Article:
• ‘All the water’s bad’: In McDowell County, you have to get creative to find safe drinking water

        An estimated 2 million Americans live without access to either safe drinking water, indoor plumbing or basic sanitation, according to DigDeep, a nonprofit that works to bring water to Americans without it. This “water access gap” disproportionately affects low-income, rural communities and people of color — communities left behind by the massive national investment in public water infrastructure in the past century.

    • Internet Policy/Net Neutrality

      • Zambia Needs the Internet More than Ever

        Part of the reason for the low Internet penetration numbers in the country is the cost of Internet service. Data costs are high, especially for rural residents. The chapter will focus on increasing awareness about the many benefits of the Internet.

        Zambia also faces a handful of other challenges related to the Internet. There are major misconceptions. For instance, many people consider social media to be the Internet. With law enforcement agencies in Zambia criticizing social media and threatening crackdowns, many people avoid using the Internet.

    • Monopolies

      • Africa is rising – Book review: Marius Schneider & Vanessa Ferguson, Enforcement of Intellectual Property Rights in Africa (Oxford University Press, 2020) [Ed: It is laughable nonsense — and outright offensive, I think — to say “Africa is rising” by basically adopting the very means of colonialism, oppression, extraction and exploitation sheltered behind lies such as Intellectual [sic] Property [sic] Rights [sic]]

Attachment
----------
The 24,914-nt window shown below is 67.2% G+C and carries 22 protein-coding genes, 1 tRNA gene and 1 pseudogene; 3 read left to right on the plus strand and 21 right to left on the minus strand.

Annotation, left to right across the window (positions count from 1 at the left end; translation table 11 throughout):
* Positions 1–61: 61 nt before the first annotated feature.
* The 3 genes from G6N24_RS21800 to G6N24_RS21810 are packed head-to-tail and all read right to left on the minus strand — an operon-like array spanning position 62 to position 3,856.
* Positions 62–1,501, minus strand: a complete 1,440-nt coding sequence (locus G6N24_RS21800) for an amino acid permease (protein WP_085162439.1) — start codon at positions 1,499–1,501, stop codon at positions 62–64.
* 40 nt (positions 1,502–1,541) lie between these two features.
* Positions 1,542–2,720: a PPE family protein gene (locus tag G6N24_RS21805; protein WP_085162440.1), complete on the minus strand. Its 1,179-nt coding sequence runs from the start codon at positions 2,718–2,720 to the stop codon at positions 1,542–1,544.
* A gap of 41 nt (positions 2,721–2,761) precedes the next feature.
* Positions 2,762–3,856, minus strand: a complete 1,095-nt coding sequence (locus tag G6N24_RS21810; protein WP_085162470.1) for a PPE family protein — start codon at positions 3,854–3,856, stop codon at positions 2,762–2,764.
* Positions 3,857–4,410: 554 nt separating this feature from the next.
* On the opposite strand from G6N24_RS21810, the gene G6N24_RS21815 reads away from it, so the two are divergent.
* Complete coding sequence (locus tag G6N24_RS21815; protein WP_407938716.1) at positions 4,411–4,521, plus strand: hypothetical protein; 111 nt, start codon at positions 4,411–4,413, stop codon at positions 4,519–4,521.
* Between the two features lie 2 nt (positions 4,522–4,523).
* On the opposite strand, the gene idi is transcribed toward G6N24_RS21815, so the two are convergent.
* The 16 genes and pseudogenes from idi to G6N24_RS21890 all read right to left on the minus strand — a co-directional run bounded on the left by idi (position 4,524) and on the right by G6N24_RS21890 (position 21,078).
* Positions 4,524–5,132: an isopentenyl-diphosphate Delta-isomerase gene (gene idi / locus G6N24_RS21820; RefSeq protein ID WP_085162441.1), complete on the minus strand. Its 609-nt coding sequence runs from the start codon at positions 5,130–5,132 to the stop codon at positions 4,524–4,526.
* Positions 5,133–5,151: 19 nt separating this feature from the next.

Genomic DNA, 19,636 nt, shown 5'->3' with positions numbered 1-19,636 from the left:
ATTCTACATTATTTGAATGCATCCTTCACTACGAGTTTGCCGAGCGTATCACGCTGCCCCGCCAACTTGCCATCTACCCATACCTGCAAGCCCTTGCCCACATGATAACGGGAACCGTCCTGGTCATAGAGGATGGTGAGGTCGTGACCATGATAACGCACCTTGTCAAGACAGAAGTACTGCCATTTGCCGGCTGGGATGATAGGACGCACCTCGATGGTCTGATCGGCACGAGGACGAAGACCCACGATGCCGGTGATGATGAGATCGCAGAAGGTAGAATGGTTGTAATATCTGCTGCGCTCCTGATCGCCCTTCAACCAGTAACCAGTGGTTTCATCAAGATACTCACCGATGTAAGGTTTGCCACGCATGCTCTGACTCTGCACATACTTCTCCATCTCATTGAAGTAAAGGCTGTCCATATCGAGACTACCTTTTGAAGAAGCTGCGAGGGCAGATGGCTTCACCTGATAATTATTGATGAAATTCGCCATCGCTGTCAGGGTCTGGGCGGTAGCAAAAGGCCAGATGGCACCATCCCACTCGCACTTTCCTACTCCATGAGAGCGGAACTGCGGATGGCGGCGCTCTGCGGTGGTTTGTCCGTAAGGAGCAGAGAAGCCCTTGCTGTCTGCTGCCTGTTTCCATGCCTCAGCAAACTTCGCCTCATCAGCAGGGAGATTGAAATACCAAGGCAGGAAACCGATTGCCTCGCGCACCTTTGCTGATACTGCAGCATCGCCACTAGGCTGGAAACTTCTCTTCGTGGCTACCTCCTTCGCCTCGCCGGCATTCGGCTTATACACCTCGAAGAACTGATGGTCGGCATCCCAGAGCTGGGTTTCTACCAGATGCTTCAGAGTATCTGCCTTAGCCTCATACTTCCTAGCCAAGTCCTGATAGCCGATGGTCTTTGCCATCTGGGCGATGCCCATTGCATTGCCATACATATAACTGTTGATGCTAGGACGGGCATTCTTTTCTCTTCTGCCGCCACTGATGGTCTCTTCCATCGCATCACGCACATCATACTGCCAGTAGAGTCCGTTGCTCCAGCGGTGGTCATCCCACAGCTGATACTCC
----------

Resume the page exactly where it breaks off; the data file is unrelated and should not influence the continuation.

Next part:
Living in Helmond, The Netherlands, Africa is closer by for your Marques’ Class46 reviewer as this blog audience based on a geographical approach alone might possibly think. Just around the corner of our house, so to speak, next to the beautiful Helmond castle, are the factory buildings and the offices of Vlisco. Vlisco is renowned for its fabrics with colorful and intriguing artworks printed on them. The fabrics commonly known as Dutch wax prints are very much loved and used in clothing which has obtained an haute couture status throughout the African continent (foremost in West African markets). The clothing made with Vlisco fabrics thus becoming also known as ‘the Chanel of Africa’.

        Reportedly the fabrics of Vlisco attracted and do attract ‘blind’ copying thereof by other manufacturers, forcing Vlisco to stand up against this practice. Needless to say, that solid intellectual property rights and proper functioning legal systems can be key to protect manufacturers against such copying in African countries.

        [...]

        In the introductory exposé – one which I loved reading – Schneider and Ferguson clarify that Africa’s emerging economies present exciting opportunities for right holders. Schneider and Ferguson reflect on these opportunities with an eye on certain particularities and forces in their view operative in African markets and countries which should be considered. The free movement of counterfeit goods in and across Africa goes beyond the African continent, according to the Schneider and Ferguson, which seems to go hand in hand with the worrying trend of the establishment of free-trade zones in Africa. Such free-trade zones apparently being a breeding ground which can easily be used also to facilitate the trade in counterfeit goods to Europe and the United States. Especially as Schneider and Ferguson establish that in Africa resources for enforcement (of intellectual property rights) are often limited and ‘the desire to attract foreign investment and to create local employment is strong, policing is weak.’

      • The trials and tribulations of Chinese patent invalidation proceedings [Ed: As in here]